After three minutes of railing for reauthorizing the government bank that subsidizes the financing of U.S. exports, House Minority Whip Steny Hoyer tugged his ear and sheepishly asked the Republican leader who controls the chamber's schedule a simple, innocent question, in part because 20 of his colleagues had heard rumors and prodded him to ask it: Are we getting out of work early?
House Majority Leader Kevin McCarthy, who stood at the opposing microphone on the House floor Thursday, smiled and said, "No." Despite the wishes of some members, Congress would indeed stay in, as scheduled, for the last week of July.
A big reason why is that there is still much to do before the bliss of returning home for August recess. Most pressing is passing a major, multi-billion dollar transportation bill to keep funding highway and other construction projects by an end of the month deadline. House and Senate Republican leaders are at odds over how best to fund the Highway Trust Fund that reimburses states, and for how long.
Last week, the House overwhelmingly passed an $8 billion, five-month plan that would give Ways and Means Chairman Paul Ryan and others enough time to do something big: Tweak the corporate tax structure and pay for a six-year highway bill, an administration-approved idea. The Senate hopes to pass a roughly $80 billion, multiyear bill this week with different pay-fors, much of it a $30 billion restructuring of the federal employee retirement saving plan that will be sure to draw the ire of some Democrats.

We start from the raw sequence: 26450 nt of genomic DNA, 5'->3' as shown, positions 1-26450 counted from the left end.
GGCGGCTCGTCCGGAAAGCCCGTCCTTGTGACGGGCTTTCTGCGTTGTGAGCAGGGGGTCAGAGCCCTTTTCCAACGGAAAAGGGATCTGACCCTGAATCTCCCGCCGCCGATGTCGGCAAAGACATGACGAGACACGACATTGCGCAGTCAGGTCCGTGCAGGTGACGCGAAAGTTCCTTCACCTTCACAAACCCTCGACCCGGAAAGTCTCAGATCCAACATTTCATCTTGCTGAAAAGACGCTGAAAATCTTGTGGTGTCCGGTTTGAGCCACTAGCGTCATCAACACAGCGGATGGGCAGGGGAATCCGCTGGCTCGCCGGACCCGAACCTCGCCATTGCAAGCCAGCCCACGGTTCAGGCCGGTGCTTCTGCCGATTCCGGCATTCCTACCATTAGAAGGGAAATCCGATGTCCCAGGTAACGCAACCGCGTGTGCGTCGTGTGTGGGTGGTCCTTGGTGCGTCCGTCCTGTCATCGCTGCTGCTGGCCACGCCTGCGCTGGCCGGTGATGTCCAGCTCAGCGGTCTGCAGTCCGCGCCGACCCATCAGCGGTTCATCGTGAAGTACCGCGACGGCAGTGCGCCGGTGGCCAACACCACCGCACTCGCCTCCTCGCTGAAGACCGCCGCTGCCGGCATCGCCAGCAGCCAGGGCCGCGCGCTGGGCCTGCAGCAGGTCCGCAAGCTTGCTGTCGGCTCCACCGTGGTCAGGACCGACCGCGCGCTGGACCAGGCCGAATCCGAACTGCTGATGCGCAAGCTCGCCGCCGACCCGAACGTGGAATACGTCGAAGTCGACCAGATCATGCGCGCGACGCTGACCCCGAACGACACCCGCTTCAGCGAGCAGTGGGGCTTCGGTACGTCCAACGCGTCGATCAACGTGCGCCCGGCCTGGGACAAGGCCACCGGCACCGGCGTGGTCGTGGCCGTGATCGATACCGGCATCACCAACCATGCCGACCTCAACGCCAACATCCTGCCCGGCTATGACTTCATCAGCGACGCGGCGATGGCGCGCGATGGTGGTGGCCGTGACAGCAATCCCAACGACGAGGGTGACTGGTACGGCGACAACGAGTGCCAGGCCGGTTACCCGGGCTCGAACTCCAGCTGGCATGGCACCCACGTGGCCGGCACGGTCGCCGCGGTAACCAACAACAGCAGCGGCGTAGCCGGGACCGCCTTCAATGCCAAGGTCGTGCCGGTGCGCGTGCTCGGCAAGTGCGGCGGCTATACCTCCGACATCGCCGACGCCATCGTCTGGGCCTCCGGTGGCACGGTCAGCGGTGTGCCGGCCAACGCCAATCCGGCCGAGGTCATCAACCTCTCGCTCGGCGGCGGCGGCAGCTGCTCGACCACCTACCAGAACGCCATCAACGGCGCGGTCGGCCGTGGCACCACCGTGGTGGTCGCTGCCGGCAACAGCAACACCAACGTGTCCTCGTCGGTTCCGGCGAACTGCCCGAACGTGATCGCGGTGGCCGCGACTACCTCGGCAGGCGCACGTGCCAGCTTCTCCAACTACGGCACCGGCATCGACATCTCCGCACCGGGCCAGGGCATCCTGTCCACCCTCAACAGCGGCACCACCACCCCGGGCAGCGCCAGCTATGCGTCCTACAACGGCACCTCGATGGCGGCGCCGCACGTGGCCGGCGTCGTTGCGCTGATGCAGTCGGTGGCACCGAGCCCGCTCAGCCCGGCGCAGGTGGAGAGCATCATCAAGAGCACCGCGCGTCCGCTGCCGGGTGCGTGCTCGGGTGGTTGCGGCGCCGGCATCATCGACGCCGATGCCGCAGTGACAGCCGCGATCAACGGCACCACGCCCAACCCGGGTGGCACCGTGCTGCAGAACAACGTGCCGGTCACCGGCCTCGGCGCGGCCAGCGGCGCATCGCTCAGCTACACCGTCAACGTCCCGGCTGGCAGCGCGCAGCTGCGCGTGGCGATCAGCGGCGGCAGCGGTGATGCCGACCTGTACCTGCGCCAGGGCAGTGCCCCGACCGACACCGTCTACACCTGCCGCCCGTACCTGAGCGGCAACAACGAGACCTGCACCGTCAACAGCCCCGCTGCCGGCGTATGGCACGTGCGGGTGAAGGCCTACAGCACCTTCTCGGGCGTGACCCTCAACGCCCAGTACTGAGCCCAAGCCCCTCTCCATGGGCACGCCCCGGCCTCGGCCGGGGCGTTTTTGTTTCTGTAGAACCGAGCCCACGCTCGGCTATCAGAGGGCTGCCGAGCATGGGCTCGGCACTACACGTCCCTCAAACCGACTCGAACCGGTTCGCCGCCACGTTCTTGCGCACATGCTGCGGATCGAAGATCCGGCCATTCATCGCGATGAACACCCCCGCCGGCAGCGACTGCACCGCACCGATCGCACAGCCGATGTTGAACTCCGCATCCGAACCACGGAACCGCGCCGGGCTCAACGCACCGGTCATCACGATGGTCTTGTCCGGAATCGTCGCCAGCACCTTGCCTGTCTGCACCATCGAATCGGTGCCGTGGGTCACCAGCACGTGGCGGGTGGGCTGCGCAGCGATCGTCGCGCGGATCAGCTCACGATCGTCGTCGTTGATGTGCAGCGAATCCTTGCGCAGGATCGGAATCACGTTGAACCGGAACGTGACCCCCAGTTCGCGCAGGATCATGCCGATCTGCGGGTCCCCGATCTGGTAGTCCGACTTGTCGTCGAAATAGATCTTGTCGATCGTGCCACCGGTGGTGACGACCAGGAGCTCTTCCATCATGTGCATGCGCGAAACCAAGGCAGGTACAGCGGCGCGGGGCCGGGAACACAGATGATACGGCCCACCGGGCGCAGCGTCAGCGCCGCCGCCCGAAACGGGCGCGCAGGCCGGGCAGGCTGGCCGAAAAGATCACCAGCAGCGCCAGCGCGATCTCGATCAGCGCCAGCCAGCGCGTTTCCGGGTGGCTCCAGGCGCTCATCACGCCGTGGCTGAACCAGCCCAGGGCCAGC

The wrinkle in the Senate comes from Ted Cruz and other conservatives, who have threatened to filibuster a reauthorization of the aforementioned Export-Import bank, which hasn't been able to make or back any new loans since the end of June, when its charter expired at the hands of Republicans eager to kill it. Cruz can delay the transportation bill, or the Ex-Im amendment reauthorizing the charter, but will likely be unable to block it, as more than 60 senators supported the bank in a test vote last month. Hoyer said Thursday that the amendment could pass in the House too, with nearly 250 votes, over the objections of McCarthy, Ryan, and other GOP leaders.
The House, meanwhile, remains stuck in the middle of the appropriations cycle, unable to move any more spending measures because of GOP fears that Democrats will continue trying to attach language banning the display of Confederate flags at federal cemeteries.
In the interim, the House will spend this week considering a bill from Rep. David McKinley that would amend the Environmental Protection Agency's rule setting standards for the disposal of coal ash, the toxic byproduct from coal-fired power plants. McKinley has said that the EPA's rule is too strict and that his bill would remove certain EPA requirements while giving states more power. Democrats oppose the bill, saying it would loosen deadlines and enforcement.
The House also will take up a bill from Rep. Mike Pompeo that would prevent states from implementing their own requirements that genetically engineered ingredients be identified on food labels.
This week, Congress will continue to review the landmark nuclear agreement signed by the United States, Iran and five major world powers—China, Russia, Great Britain, France, and Germany. On Thursday, the Senate Foreign Relations Committee will host Secretary of State John Kerry, Energy Secretary Ernest Moniz, and Treasury Secretary Jack Lew. The hearing will come just days after the United Nations Security Council votes to approve the agreement—which provides Iran with sanctions relief worth more than $100 billion in return for diminishing its nuclear program for at least 10 years—over the objections of Chairman Bob Corker and ranking Democrat Ben Cardin, who urged the Obama administration to delay the vote until after Congress completes its 60-day review process. In the unlikely event that two-thirds of both chambers decide to then vote and disapprove the agreement, congressional sanctions won't be lifted, leaving an opening for Iran to object and back out of the deal.